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After you, Claudio

09/19/2000 -  and 25 (reviewed), 27, 29 September, 6, 10, 12, 16, 19, 21 October 2000
Claudio Monteverdi: The coronation of Poppea
Joanne Lunn (Fortune), Linda Richardson (Virtue), Carolyn Sampson (Love), Michael Chance (Ottone), Alice Coote (Poppea), Peter David Walker (Nerone), Anne-Marie Owens (Arnalta), Sarah Connolly (Ottavia), Kate Flowers (Damigella), Eric Owens (Seneca), Toby Stafford-Allen (Valletto), Susan Gritton (Drusilla), Graeme Danby (Mercury), Mark Le Brocq, Mark Wilde, James Oxley, Mark Beesley
ENO Orchestra
Harry Christophers (conductor), Steven Pimlott (director)

In contrast to almost all of the other works in the ENO’s Italian season, The coronation of Poppea is an Italian opera in every way: a tale of ancient Rome, based on a Roman source, composed by Venetians and performed in Venice on the public stage. One of the first and best, it outlines the conventions of later opera. There are comic guards, a lovers’ parting at dawn, a furious woman scorned, a comforting old nurse or two, a randy pageboy and an ecstatic duet between the lovers when they have killed or exiled everybody who stands in the way of their happiness. (Later operas prefer to say that lovers have overcome all obstacles, of course.) But Monteverdi and his librettist Busenello seem not to be interested in the Roman past or posterity, but in the present, ticket buying, audience. They present a direct, well-formed and rationally plotted drama of passion and revenge in sublime, and profound, music.

In other words, Poppea is inherently popular and close to production-proof. Its specific observations of humanity and human passions, like Shakespeare‘s, make it work for any audience of humans. Recent productions by a brace of Aldens have pushed it to extremes, but they only showed how much depth there is an apparently simple story. In contrast, Stephen Pimlott’s production for the ENO aims purely to tell the story with a little explanatory decor. Nerone and Poppea were beach bunnies; Ottavia, Nerone’s spurned wife, was, perhaps, Joan Crawford or Mae Rose Prizzi; poor Ottone, Poppea’s bereft ex, was, roughly, Elvis; and everybody else vaguely belonged in a film noir, though nothing depended on the detail. The gods in heaven were in-period Venetian theatrical entities. On earth, Mercury dressed just like Seneca, and Love doubled Poppea in a coup de theatre in the garden. There was also a chorus (in the etymological sense) of six shaggy satyrs who dance, carouse and discretely keep an eye on the singers as they climb around the scaffolding.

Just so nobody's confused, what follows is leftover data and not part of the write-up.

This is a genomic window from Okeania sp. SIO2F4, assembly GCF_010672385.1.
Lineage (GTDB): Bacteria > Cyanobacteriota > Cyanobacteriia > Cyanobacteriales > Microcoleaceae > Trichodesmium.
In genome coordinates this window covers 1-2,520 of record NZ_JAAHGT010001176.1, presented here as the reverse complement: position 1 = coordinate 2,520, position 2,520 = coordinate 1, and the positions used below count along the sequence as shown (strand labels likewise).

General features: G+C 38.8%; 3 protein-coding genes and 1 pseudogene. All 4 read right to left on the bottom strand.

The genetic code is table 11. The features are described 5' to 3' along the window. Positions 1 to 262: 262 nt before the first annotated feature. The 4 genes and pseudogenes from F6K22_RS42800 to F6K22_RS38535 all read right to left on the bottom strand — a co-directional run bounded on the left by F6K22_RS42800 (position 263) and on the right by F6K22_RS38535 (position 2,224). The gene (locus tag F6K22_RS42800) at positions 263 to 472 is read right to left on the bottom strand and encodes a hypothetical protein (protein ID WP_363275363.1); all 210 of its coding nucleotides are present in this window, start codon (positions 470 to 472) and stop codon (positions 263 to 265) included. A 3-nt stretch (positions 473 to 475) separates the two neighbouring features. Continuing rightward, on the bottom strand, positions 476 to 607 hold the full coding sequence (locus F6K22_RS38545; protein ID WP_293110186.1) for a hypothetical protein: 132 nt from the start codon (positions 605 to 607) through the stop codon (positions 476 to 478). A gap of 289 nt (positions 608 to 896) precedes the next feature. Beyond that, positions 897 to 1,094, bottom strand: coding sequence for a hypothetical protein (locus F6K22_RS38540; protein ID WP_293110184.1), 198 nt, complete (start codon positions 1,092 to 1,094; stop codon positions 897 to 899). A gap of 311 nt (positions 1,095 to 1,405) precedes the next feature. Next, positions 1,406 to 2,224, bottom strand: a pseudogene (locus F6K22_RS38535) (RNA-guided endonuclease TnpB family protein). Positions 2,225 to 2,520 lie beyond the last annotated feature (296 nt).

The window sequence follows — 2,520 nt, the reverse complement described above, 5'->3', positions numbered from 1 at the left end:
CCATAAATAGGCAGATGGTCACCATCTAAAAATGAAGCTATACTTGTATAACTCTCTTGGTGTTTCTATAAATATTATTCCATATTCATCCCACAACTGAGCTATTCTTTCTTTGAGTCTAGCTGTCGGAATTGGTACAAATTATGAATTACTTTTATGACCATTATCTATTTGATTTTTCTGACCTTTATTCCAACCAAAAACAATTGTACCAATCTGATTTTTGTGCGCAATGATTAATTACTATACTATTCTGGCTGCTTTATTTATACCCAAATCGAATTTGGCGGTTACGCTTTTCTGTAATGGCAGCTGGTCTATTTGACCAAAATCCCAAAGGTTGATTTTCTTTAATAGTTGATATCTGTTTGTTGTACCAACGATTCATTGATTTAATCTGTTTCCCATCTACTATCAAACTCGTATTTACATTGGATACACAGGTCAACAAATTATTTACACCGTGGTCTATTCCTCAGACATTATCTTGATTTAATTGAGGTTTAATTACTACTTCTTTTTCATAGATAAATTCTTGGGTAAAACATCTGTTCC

The set consisted of a circular platform in the middle of the Coliseum‘s fixed-set building site. The orchestra -- essentially the continuo with violins, extra theorbo, guitar and flutes and recorders -- were behind the singers under a platform, interspersed with candles. A tilted mirror above gave the audience a puzzling view of them, hinting at a baroque angle to the proceedings. (Mirrors and candles might turn out to be a recurring theme in this season.) The instruments were perfectly audible, sometimes strange sounding and always vigorous, but they never risked overpowering the singers.

David Walker as Nerone and Alice Coote as Poppea were a pair of A-list party animals, all blond curls and gilded voices. Coote made Poppea scheming and sensuous, while Walker didn’t quite convey the personal power to match the libido. Both, though, sang superbly, particularly together, where Coote‘s slightly richer voice put an interesting spin on the situation. "Pur ti miro" was not a disappointment. Sarah Connolly was a scary, forceful Ottavia, perhaps too restrained in her farewell to Rome, which she sang in a spot as a cabaret number. Anne-Marie Owens was a tender Arnalta, not really vulgar enough, though she got the right laughs in her final comic triumphal aria. Kate Flowers was funny as a merged Nutrice-Damigella, and Toby Stafford-Allen an excellent Valletto (though definitely not prepubertal).

As Ottone, Michael Chance sounded rather ragged, but he is at last finding a stage personality, and was both funny and sad when wearing Drusilla’s dress. Susan Gritton was suitably comic as Drusilla, moving easily to simple nobility at the end. Eric Owens, an established American singer, made a striking house debut as Seneca. He has a fine, mid weight bass baritone with some impressive low notes and a strong stage presence.

H.E. Elsom



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